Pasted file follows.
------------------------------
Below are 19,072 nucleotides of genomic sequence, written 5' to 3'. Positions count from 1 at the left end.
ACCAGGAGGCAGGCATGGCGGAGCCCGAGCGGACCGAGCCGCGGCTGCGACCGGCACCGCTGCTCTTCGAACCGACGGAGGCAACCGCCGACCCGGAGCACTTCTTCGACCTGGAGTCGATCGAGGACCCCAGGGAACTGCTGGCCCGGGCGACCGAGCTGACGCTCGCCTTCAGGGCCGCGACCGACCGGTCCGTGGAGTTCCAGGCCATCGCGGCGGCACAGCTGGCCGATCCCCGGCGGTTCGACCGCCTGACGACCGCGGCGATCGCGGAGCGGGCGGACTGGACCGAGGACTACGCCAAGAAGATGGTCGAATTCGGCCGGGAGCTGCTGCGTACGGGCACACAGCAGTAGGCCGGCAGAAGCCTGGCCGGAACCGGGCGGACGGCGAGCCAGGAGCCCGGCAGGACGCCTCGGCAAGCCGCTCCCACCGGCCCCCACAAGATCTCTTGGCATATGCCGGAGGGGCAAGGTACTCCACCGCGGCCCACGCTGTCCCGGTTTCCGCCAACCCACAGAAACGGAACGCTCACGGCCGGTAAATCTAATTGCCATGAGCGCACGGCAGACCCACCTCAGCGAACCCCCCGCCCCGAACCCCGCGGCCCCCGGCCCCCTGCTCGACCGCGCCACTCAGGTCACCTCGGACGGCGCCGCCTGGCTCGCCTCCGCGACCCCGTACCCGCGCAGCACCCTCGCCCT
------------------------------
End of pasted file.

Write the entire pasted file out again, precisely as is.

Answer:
Below are 19,072 nucleotides of genomic sequence, written 5' to 3'. Positions count from 1 at the left end.
ACCAGGAGGCAGGCATGGCGGAGCCCGAGCGGACCGAGCCGCGGCTGCGACCGGCACCGCTGCTCTTCGAACCGACGGAGGCAACCGCCGACCCGGAGCACTTCTTCGACCTGGAGTCGATCGAGGACCCCAGGGAACTGCTGGCCCGGGCGACCGAGCTGACGCTCGCCTTCAGGGCCGCGACCGACCGGTCCGTGGAGTTCCAGGCCATCGCGGCGGCACAGCTGGCCGATCCCCGGCGGTTCGACCGCCTGACGACCGCGGCGATCGCGGAGCGGGCGGACTGGACCGAGGACTACGCCAAGAAGATGGTCGAATTCGGCCGGGAGCTGCTGCGTACGGGCACACAGCAGTAGGCCGGCAGAAGCCTGGCCGGAACCGGGCGGACGGCGAGCCAGGAGCCCGGCAGGACGCCTCGGCAAGCCGCTCCCACCGGCCCCCACAAGATCTCTTGGCATATGCCGGAGGGGCAAGGTACTCCACCGCGGCCCACGCTGTCCCGGTTTCCGCCAACCCACAGAAACGGAACGCTCACGGCCGGTAAATCTAATTGCCATGAGCGCACGGCAGACCCACCTCAGCGAACCCCCCGCCCCGAACCCCGCGGCCCCCGGCCCCCTGCTCGACCGCGCCACTCAGGTCACCTCGGACGGCGCCGCCTGGCTCGCCTCCGCGACCCCGTACCCGCGCAGCACCCTCGCCCT